Travel awards

New York Skyline

Thanks to the generosity of benefactors, the Rothermere American Institute awards at least five travel grants each year for primary research in the United States.

Postgraduate and Undergraduate Travel Awards

Awards are available to Oxford University students writing theses or dissertations in American history, politics or literature.

See the links below for reports from previous recipients of RAI Travel Awards:

How to apply

Postgraduates should set out in their application how an RAI Travel Award would enable them to undertake primary research in support of their Master's or Doctoral thesis. Undergraduates should similarly describe how an award would allow them to conduct primary research in connection with their undergraduate thesis or dissertation.

Applicants should also submit projected costings from a minimum of £200 and up to a maximum of £1,000 per application. Travel and reporting for awards made in 2017 should be completed by the start of 0th week of Trinity Term 2018.

Proposals should be up to 500 words in length, and applicants should also include a  curriculum vitae  of not more than three pages. Preference will be given applicants who have shown a strong commitment to the RAI's activities over the previous year.

The deadline for applications for the 2017-18 academic year has now passed. Applications for 2018-19 will open in 2018.

My research trip to Washington DC has not only been beneficial for my current DPhil research but has opened the door to future collaboration with scholars and practitioners who work on civilian-military co-ordination. I am deeply grateful for the support I have received from the RAI."

Andrea Baumann, RAI travel grant recipient

RAI Travel Grant awards 2017-18

Dominic Barker, D.Phil. in History, Lady Margaret Hall: 'Ronald Reagan and Race: The Evolution of Colour-Blind Conservatism'
Award for archival research at the Ronald Reagan Presidential Library, California State Archives, and Hoover Institution

Helen Baxendale, D.Phil in Public Policy, University College
Award for interviews and archival research in New York and Los Angeles

Todd Carter, D.Phil in History, University College: ‘“Clinging like barnacles to the old hull of empire”: Race, Rhodesia and the Anglo-American Special Relationship, 1964-1980’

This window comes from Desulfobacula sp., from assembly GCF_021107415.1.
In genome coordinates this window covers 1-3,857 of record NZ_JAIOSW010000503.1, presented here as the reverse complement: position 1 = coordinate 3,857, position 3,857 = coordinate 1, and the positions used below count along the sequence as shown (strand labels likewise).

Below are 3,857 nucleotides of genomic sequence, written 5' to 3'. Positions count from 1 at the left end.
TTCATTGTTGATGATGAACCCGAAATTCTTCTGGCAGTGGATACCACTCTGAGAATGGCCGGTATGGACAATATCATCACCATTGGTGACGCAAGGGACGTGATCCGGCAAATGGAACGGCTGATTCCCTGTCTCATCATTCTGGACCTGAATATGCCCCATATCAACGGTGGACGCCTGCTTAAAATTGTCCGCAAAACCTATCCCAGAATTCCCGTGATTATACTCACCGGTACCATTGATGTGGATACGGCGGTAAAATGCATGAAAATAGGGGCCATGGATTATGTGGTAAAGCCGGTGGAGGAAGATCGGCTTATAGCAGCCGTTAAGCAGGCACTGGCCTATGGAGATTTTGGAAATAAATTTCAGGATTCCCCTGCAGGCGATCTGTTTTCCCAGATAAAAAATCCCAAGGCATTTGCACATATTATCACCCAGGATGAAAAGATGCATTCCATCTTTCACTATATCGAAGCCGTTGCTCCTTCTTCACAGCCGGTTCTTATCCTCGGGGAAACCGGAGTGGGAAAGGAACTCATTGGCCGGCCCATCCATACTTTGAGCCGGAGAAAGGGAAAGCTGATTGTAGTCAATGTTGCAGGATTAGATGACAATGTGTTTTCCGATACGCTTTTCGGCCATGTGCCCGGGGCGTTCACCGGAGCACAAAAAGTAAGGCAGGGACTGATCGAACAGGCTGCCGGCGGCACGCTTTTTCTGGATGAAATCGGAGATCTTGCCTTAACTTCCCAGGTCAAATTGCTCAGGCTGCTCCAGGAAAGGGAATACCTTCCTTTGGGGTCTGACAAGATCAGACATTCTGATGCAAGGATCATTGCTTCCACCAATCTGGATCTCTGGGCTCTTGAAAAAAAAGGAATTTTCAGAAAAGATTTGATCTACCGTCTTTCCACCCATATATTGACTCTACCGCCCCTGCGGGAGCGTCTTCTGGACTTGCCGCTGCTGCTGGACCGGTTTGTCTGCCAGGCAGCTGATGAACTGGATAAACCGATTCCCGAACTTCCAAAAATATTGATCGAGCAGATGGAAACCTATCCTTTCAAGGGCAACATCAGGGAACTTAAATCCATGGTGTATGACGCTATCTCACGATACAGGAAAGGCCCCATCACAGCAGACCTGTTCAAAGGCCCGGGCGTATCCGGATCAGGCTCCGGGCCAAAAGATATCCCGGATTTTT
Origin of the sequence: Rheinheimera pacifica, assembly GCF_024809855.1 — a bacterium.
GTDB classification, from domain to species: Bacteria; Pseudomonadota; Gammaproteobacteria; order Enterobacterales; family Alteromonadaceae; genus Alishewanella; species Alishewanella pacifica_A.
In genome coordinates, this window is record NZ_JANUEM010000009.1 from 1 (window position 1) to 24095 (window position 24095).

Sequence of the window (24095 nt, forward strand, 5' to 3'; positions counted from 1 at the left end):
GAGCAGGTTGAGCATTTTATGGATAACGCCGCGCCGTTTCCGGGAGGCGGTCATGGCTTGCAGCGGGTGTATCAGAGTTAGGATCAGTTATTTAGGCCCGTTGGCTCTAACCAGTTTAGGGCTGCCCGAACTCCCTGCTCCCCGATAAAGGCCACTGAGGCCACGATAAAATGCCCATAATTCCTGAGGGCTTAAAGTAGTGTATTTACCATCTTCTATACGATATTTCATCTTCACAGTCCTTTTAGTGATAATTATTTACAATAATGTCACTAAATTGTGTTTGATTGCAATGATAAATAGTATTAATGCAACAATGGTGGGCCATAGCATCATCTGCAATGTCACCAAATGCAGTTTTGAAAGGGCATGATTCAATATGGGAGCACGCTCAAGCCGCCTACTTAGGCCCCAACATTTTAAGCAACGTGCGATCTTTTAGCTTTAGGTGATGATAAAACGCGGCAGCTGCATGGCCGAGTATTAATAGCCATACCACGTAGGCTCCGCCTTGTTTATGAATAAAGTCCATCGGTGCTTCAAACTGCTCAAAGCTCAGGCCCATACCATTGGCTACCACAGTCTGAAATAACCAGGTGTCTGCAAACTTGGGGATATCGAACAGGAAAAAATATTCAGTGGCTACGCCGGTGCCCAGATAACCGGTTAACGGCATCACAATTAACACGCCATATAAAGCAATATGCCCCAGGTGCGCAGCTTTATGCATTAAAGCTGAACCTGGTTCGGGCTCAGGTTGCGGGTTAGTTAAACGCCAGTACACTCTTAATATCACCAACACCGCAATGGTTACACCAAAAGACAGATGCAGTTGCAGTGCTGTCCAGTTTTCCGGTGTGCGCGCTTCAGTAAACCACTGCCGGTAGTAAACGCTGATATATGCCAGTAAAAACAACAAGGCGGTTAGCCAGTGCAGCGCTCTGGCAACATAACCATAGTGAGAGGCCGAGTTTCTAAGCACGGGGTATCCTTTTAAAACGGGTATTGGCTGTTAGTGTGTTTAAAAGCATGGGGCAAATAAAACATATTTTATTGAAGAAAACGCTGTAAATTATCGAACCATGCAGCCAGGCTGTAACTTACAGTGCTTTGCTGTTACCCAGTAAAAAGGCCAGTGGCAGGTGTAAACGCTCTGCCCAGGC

Award for archival research at the US National Archives, UN Archives, Library of Congress, Johnson, Ford and Carter Presidential Libraries

David Crone, B.A. History and Politics, Lady Margaret Hall
Award for archival research at Bob Jones University and Tufts University

Emma Day, D.Phil in History, Pembroke College
Award for archival research in New York and California

Olivia Durand, D.Phil in History, Pembroke College
Award for archival research in Louisiana and Washington, DC

Rivers Gambrell, D.Phil in History, Kellogg College: ‘Pigskin Politicking: The American Presidency and the Changing Politics of Sport’
Award for archival research at the Richard Nixon and Ronald Reagan Presidential Libraries, California

Machmud Makhmudov, M.Phil in Politics, Magdalen College: “Publius and Posterity: The Federalist Papers and Contemporary Climate Change Politics”
Award for interviews in New York and Washington, DC

Daniel McAteer, B.A. History, Pembroke College
Award for archival research at Columbia University and the Library of Congress

Christoph Nitschke, D.Phil in History, Keble College: 'The Panics of 1873 and U.S. Foreign Relations'
Award for archival research in Boston, New York and Oklahoma

Mitchell Robertson, D.Phil in History, University College: ‘Nixon’s War on Poverty: How Government Survives’
Award for archival research at the Richard Nixon Presidential Library, California

Kate Sim, D.Phil in Information, Communication, and the Social Sciences, Wadham College
Award for interviews and observations in San Francisco and Los Angeles

Annette Stimmer, D.Phil in International Relations, Nuffield College: 'The Outcomes of Norm Contestation'
Award for interviews in New York

Annabel Taswell-Fryer, B.A. History, St Peter's College: 'Monuments to the Nation: American Architecture and Nation-Building in the Long Progressive Era'
Award for archival research in Chicago and New York

Jamie Weiner, M.Phil in Modern Middle Eastern Studies, Wadham College
Award for archival research at the Carter Presidential Library, Georgia

Academic Travel Awards

Thanks to a number of generous donations, the RAI is pleased to invite applications for travel grants to Oxford University academic staff and RAI fellows in support of primary research in American history, politics and international relations, and literature, and the giving of conference papers in these fields.

How to apply

The RAI seeks applications for awards up to a maximum of £1,000 per person. Applications should be no more than 500 words in length and should include detailed projected costings, a brief summary of the archival resources to be consulted or interviews conducted, and the contribution of this research to the applicant’s wider project. Preference will be given to applicants who show how their project will enhance the intellectual life of the RAI.

Travel and reporting for awards made in 2017 should be completed by the end of Trinity Term 2018.

The deadline for applications for the 2017-18 academic year has now passed. Applications for 2018-19 will open in 2018.

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